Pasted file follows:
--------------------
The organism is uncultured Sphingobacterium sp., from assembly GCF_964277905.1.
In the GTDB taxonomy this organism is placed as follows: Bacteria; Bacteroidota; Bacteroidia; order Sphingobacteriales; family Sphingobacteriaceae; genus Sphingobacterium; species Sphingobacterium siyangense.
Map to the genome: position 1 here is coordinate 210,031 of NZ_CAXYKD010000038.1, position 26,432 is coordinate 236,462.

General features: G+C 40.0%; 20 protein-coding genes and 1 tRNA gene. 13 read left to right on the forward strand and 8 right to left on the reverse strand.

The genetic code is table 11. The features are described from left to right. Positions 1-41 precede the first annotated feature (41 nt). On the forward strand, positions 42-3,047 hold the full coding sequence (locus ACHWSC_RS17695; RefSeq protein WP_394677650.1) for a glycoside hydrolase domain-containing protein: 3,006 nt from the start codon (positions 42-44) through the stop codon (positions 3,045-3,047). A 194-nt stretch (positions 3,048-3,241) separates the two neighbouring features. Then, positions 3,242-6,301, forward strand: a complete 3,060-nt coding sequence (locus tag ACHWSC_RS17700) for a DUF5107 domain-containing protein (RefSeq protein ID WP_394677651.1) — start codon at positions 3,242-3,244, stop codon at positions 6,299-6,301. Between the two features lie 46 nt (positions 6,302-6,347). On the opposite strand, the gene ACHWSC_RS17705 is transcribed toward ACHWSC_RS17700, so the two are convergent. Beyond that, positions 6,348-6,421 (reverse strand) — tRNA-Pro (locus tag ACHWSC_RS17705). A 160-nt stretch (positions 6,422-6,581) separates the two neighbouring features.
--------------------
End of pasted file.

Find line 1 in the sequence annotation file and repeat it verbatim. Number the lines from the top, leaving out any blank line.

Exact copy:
The organism is uncultured Sphingobacterium sp., from assembly GCF_964277905.1.